Upon realising that they are safe and the Egyptians no longer pose a threat, the Israelites burst into joyful song (sometimes called the Song of Moses, or the Song of the Sea), and so this sabbath day is known as Shabbat Shirah – the Sabbath of Song.

    “I will sing to the LORD, for he is highly exalted.”

    Again, there is grumbling because the water at Marah is bitter, and Moses is instructed to throw a piece of wood into bitter water to turn it sweet. The the LORD tells them,

    “If you listen carefully to the voice of the LORD your God and do what is right in his eyes, if you pay attention to his commands and keep all his decrees, I will not bring on you any of the diseases I brough on the Egyptians, for I am the LORD who heals you.” – Exodus 15:26

    They are then led into the ‘Desert of Sin’ (which sounds like a title out of Pilgrim’s Progress, but the region of ‘Sin’ is adjacent to Mount ‘Sinai’), whereupon the people grumble again because they have no bread, and so God provides again, ‘manna’ from heaven (so called because the Hebrew ‘mah neh’ means, ‘what is it?’) Despite everything, the grumbling and disobedience continues.

    We end with the surprise attack of the Amalekites at Rephidim near Sinai, and the introduction of Joshua who will lead the army of the Israelites, the Amalekites are destroyed and God vows to completely erase the memory of them, and will be at war against the Amalekites from generation to generation. Moses builds an altar, calling it Jehovah Nissi, The LORD is my banner.


    “Stand firm and you will see the deliverance the LORD will bring you today…The LORD will fight for you; you need only to be still.” – Exodus 14:13,14

    This section of the Exodus story is a well-known, Sunday School selection, with God providing protection, manna and quail, sweet water. But it is also considered to be an example of what modern readers see as ‘God behaving badly’. Why does God destroy the Egyptians rather than just preventing them in some way? Why would God vow to be at war with the Amalekites from generation to generation? With what we know of God from the New Testament, as the God of incarnate love, it is difficult indeed to understand.

    But if you look at the passage with an eye on symbolism and metaphor, you can see that the Egyptians , and the Amalekites, can be viewed as the spiritual forces who are enemies of God and His people.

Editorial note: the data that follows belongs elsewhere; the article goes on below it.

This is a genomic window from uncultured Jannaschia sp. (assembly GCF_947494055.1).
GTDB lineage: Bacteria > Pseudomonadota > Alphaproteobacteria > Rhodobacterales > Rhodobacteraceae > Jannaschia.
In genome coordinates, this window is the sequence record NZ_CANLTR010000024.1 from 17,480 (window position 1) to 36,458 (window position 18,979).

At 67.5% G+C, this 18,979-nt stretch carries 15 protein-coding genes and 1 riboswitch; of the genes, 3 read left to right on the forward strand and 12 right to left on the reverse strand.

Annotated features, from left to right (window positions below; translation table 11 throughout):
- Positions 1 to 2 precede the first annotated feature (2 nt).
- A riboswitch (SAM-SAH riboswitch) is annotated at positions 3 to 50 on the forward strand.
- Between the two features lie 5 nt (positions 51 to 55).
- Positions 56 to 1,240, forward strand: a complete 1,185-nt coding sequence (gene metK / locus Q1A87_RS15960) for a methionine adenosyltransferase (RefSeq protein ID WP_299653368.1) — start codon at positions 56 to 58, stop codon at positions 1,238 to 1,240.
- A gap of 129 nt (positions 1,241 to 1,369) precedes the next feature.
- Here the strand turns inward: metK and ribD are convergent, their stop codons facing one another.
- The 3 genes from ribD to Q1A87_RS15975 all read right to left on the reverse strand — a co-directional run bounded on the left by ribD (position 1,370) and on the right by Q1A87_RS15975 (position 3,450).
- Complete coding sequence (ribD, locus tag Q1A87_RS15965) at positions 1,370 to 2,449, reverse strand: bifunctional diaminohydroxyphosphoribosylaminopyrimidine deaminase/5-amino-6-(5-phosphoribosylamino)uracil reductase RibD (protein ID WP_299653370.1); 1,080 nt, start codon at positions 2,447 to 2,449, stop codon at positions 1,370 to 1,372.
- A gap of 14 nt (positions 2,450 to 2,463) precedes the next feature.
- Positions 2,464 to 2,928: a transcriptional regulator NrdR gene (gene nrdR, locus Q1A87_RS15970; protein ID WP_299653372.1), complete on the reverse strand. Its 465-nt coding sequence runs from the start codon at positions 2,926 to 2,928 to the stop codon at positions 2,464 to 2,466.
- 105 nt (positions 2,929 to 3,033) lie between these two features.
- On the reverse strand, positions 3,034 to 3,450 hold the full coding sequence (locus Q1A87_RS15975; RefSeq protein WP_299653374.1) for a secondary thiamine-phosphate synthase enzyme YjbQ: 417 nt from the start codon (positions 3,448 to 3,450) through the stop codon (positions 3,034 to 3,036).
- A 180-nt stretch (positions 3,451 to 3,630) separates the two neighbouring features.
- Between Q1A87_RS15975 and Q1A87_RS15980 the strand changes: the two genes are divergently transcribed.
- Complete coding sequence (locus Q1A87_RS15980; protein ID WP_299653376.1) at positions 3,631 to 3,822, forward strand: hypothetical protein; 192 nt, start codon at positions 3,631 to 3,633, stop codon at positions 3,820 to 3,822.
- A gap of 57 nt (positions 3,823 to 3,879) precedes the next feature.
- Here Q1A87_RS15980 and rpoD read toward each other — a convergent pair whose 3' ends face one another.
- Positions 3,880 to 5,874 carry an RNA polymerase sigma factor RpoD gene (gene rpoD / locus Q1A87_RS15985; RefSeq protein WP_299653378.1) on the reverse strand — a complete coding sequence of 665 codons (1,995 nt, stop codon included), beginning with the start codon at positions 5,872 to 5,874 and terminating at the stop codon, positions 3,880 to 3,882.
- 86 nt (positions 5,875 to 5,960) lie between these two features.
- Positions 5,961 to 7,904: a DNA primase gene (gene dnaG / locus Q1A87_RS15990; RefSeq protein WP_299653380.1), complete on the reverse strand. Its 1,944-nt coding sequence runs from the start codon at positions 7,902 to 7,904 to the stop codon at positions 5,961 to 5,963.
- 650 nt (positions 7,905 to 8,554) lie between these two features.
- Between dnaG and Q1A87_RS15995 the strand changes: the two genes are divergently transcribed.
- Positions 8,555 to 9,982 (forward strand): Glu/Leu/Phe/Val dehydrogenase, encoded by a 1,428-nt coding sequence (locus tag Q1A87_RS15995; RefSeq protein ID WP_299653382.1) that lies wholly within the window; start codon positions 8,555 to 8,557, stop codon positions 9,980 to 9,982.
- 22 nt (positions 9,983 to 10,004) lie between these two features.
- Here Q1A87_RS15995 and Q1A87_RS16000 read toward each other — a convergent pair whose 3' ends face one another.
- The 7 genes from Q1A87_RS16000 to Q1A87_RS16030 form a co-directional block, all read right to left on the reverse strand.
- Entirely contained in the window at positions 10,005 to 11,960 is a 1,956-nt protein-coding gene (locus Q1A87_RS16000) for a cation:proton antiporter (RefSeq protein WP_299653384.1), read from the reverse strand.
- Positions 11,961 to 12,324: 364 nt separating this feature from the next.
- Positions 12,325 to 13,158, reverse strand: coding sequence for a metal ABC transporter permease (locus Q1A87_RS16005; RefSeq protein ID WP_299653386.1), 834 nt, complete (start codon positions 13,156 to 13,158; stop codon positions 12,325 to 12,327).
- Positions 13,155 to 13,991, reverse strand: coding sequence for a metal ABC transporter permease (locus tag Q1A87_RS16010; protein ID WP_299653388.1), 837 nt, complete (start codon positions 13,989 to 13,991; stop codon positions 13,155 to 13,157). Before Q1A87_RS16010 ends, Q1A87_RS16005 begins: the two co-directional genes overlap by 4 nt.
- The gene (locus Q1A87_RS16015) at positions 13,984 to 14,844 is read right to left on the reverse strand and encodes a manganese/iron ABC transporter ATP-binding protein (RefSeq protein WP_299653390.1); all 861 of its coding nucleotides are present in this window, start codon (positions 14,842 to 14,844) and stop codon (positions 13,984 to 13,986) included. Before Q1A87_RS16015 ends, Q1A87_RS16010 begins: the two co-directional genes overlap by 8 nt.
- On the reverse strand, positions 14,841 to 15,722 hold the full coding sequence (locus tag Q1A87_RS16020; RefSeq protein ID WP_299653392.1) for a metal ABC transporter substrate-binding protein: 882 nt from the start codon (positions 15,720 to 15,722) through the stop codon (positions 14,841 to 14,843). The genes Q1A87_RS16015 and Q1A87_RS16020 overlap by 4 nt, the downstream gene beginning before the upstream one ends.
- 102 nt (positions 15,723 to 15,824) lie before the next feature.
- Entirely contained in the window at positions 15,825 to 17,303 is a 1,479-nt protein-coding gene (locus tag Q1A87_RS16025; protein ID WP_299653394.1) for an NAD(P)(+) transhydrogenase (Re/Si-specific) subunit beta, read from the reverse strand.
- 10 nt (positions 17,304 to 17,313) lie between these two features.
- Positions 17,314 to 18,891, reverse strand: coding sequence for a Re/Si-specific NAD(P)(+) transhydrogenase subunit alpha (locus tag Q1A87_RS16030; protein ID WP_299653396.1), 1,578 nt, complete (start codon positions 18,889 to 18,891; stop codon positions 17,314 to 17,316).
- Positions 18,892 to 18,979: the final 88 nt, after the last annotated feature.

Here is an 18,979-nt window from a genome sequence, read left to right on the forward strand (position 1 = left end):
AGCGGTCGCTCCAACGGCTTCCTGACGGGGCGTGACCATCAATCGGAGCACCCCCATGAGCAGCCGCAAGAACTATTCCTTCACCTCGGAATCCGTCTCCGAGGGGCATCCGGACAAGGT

God longs to heal us of “all the diseases of Egypt”, but we insist on continuing our grumbling, apparently missing all the mercies and glorious benefits He is providing for us.

    The Manna, bread from heaven, may be viewed as a foretaste of Jesus, who is the Bread of Life who sustains us spiritually.

    The water, too, is a symbol of the Living Water of spiritual life that Jesus gives, the bitterness sin, and the wood (or ‘Branch’) that takes away the bitterness is Jesus himself.

    Finally, the crossing of the Reed Sea may be viewed as the spiritual ‘crossing over’ between death and life, between Egypt and the Promised Land, the Kingdom of Satan and the Kingdom of God, between slavery and freedom.

    Note on the Haftarah:

    The Haftarah section in Judges 4 is the time when Deborah has become Judge over Israel, and Sisera the leader of Jabin’s army is defeated by another woman, Jael. It’s an interesting (and disturbing!) passage in itself, but is another example of the enemies of Israel being defeated in an unexpected way. The Song of Deborah is a reminder of the Song of Moses.

    “So may all your enemies perish, O LORD! But may they who love you be like the sun when it rises in its strength.” – Judges 5:31

    Note on the Brit Chadashah selections:

    The passage in John is Jesus as the Bread of Life, and refers specifically to the Bread from Heaven and the grumbling that accompanied it.

    “I am the Bread of Life. He who comes to me will never go hungry.” John 6:35

    The passage in 1 Corinthians refers specifically to the crossing over the Reed Sea as a ‘Baptism’, and warns against grumbling.

    “They were all baptised into Moses in the cloud and in the sea. They all ate the same spiritual food and drank the same spiritual drink; for they drank from the spiritual rock that accompanied them, and that rock was Christ.” – 1 Corinthians 10:2-4

Compose new post
Next post/Next comment
Previous post/Previous comment
Show/Hide comments
Go to top
Go to login
Show/Hide help
shift + esc
%d bloggers like this: